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In Search of the Warrior Spirit: Teaching Awareness Disciplines to the Military Paperback – 31 Dec 2007


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Most Helpful Customer Reviews on Amazon.com (beta)

Amazon.com: HASH(0x97808d74) out of 5 stars 14 reviews
9 of 9 people found the following review helpful
HASH(0x978ded98) out of 5 stars One of my favorites.. 26 Nov. 2008
By T. Hayes - Published on Amazon.com
Format: Paperback
It is true, as the other reviewer says, that the book doesn't go into the details of what was taught, but you can't beat this book as an overview of how challenging and rewarding and frustrating this type of training can be, especially when your audience is challenging of itself and of the instructors. Advice to readers: get the most recent edition of this book, which is the 4th edition. Very up-to-date. A thoughtful, reflective, self-critical, insightful book for anyone who has been a trainer, of any kind, really: corporate, managerial, martial arts, Outward Bound, etc. One of my all-round favorite books. But again, if you're looking for details of how Green Berets are trained, look elsewhere. There are many sources on line and off.
4 of 4 people found the following review helpful
HASH(0x97cd1978) out of 5 stars Good story, but not what I expected 21 Feb. 2010
By Rob SD - Published on Amazon.com
Format: Paperback Verified Purchase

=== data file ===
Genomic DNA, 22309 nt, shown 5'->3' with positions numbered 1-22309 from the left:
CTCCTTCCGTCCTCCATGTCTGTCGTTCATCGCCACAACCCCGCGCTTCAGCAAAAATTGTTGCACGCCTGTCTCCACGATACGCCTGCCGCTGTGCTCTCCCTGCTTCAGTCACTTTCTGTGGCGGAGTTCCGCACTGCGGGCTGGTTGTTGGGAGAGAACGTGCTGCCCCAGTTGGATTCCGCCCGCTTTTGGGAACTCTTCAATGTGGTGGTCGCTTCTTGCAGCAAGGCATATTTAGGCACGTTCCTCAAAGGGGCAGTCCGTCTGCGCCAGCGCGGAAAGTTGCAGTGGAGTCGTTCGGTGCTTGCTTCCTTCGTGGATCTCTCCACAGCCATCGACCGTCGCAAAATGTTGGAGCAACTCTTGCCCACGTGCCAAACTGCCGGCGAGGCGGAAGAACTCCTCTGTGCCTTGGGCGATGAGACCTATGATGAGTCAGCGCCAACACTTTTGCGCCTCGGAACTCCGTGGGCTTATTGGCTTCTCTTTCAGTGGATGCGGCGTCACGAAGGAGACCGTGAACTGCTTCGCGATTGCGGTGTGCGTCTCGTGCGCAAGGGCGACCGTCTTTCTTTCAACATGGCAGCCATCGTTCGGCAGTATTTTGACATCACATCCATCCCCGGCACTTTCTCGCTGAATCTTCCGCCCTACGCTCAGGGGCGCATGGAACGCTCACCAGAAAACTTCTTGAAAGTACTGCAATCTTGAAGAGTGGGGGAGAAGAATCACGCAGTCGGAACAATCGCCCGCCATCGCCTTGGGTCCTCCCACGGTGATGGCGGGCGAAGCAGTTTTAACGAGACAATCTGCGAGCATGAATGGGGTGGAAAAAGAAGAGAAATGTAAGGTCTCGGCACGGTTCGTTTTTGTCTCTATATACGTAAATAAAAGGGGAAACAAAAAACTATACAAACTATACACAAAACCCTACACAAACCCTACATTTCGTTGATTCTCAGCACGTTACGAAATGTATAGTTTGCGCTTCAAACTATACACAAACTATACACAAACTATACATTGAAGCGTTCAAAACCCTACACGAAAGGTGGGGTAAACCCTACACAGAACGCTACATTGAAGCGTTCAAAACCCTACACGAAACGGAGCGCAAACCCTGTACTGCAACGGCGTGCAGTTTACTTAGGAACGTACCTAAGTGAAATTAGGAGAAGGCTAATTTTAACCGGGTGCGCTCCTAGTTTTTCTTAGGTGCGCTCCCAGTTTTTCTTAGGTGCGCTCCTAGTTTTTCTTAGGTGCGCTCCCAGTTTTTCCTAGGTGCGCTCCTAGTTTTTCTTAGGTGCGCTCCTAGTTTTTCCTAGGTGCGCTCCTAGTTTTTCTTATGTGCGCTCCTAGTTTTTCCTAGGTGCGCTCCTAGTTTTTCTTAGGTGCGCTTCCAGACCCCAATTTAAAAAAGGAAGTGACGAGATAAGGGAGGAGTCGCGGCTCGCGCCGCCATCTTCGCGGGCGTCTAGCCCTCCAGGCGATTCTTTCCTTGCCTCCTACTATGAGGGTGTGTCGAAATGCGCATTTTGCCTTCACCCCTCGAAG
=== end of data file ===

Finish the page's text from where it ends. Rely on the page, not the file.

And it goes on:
The author was teaching a subject he was not sure about himself. In the end it sounds like his program had some benefits for his students, but he did not really fully explain the processes he used other than Akido. I would have liked a little more information on how they conducted the meditation or mind and body sessions. Overall I enjoyed the book and would recommend it to my friends.
4 of 5 people found the following review helpful
HASH(0x978d9edc) out of 5 stars "You Really Need to Read This Book!" 24 Jan. 2009
By Alan L. Chase - Published on Amazon.com
Format: Paperback Verified Purchase
Much of my reading these days is influenced by friends and family members who say to me: "You really need to read this book!" Thus, I was led to a book I would not have otherwise been aware of. Richard Strozzi, a former Marine and a black belt instructor in the martial art, aikido, has chronicled his 20-year pilgrimage of helping the US Special Forces to integrate into their training the insights of Eastern thought in general and aikido in particular. He subtitle for the book is: "Teaching Awareness Disciples to the Military."

I found the book fascinating as Strozzi describes in great detail the pilot project he was asked to conduct for the Green Berets, dubbed "The Trojan Warrior Project." The concept that Strozzi and his team mates taught initially met with great skepticism all up and down the chain of command, yet twenty years later can be found as an integral part of Special Forces training in all the U.S. branches and among NATO nations.

To give you a flavor of the task that Strozzi described, I will share a brief quotation.